Bryce Edwards’ Political Roundup: Thompson and Clark has been doing the dirty work of the state
There is something rotten going on in a number of New Zealand government departments and agencies. That’s the first conclusion from the scandal revealing security and intelligence agency Thompson and Clark is widely used by the public service. Hopefully the ever-widening investigation by the State Services Commission will shine some light on this, but the public could be forgiven for thinking that the murkiness will remain.
Government department involvement with private spies
The story of Thompson and Clark’s dodgy involvement with government has been unfolding over the last few months. The latest surprising chapter involves the Security Intelligence Service (SIS), which it turns out has been helping the private business get surveillance contracts with other government departments, as well as providing them with access to networks and information. For the best coverage of this, see the Herald’s Government probe: The SIS and Thompson and Clark emails that sparked an investigation.
According to the blogging watchdog No Right Turn, “this is basically a case of cosy corruption, mates helping mates, and at the heart of an agency (the SIS) we trust to be above such things” – see: Cosy corruption.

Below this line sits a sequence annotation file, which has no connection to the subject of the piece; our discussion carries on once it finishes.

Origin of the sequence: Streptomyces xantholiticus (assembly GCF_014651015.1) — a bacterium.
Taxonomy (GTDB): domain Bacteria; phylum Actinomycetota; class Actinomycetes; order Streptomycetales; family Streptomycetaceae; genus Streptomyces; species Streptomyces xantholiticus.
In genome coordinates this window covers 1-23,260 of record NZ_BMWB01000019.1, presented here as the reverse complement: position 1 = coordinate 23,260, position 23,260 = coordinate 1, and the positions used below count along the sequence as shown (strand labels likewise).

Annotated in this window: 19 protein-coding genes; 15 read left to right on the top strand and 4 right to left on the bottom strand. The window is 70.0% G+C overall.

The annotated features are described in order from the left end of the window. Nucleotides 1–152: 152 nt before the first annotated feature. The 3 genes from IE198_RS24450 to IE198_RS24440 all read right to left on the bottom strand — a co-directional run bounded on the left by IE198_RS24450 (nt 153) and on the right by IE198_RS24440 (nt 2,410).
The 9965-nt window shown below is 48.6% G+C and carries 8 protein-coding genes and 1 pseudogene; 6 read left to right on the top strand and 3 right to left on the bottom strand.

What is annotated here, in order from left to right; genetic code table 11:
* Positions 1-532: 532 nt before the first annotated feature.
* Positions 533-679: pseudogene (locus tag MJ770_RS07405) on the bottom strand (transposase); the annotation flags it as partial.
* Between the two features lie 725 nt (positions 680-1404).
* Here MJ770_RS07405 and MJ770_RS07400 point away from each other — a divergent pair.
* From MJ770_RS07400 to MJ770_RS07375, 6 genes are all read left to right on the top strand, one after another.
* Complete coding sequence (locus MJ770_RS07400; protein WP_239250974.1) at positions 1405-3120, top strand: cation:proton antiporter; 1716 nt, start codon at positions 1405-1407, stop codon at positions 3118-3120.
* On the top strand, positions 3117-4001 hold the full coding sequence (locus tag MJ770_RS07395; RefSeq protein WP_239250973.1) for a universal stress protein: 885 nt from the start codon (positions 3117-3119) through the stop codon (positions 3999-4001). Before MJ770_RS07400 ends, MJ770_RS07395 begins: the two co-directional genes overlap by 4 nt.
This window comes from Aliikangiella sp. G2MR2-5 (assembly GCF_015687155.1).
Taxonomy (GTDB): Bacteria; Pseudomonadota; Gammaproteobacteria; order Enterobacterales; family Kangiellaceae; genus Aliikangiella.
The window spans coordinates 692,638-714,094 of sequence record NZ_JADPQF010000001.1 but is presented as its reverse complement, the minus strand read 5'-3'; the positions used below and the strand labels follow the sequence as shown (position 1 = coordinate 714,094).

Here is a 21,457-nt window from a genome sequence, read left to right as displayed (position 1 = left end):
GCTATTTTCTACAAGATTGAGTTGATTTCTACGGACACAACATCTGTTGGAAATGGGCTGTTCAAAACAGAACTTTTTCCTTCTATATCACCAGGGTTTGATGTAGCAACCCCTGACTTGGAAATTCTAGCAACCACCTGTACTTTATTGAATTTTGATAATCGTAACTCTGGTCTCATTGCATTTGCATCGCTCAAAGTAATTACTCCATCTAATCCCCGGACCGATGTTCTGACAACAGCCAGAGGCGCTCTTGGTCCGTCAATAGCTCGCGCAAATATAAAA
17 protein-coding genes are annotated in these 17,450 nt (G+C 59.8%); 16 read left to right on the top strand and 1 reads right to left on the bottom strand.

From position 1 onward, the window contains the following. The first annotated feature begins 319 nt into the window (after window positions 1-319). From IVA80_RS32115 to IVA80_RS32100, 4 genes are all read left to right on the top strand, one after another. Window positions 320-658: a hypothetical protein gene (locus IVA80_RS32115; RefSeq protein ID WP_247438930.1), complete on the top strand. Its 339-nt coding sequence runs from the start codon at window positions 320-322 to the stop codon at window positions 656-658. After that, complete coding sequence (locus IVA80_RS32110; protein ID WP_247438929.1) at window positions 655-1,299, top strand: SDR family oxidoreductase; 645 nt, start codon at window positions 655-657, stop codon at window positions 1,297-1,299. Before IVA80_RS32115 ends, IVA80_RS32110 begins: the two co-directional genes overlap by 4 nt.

This article also reveals some possible breaches of the Official Information Act by DoC, done in order to try to protect the intelligence source used by Thompson and Clark. And Thompson and Clark director Gavin Clark is found to have responded in an email that Prime Minister Jacinda Ardern’s crackdown on his agency was a “witch hunt” and “ill-informed”.
Tracy Watkins has written about the history of Thompson and Clark’s extensive involvement with government departments, saying “New Zealand’s leading security, corporate intelligence and protection agency… appears to have a long reach into the public service” – see: Private investigator says he will cooperate with Government inquiry. And she also points to other departments using Thompson and Clark against political activists, including Solid Energy, Mfat, and MBIE.
Unfortunately, although there’s now a State Services Commission investigation into the whole affair, the various government departments and their ministers are still not being up front with the public about what’s happened with Thompson and Clark. Basically, neither senior officials or ministers are willing to talk about what has gone on – see Zac Fleming’s MPI refuses to explain Thompson and Clark decisions.
The upshot is that, given what has gone on, New Zealanders now have good reason to question the ethics and integrity of the public service. Certainly, the deputy chair of the Privacy Foundation New Zealand, Gehan Gunasekara, believes there’s a possibility that “New Zealand’s clean transparent image will be tarnished” – see Newshub’s Private spying by Government departments ‘concerning’ – Privacy Foundation. He says that “it’s also concerning that it took an OIA [Official Information Act] request to bring some of these things to light”.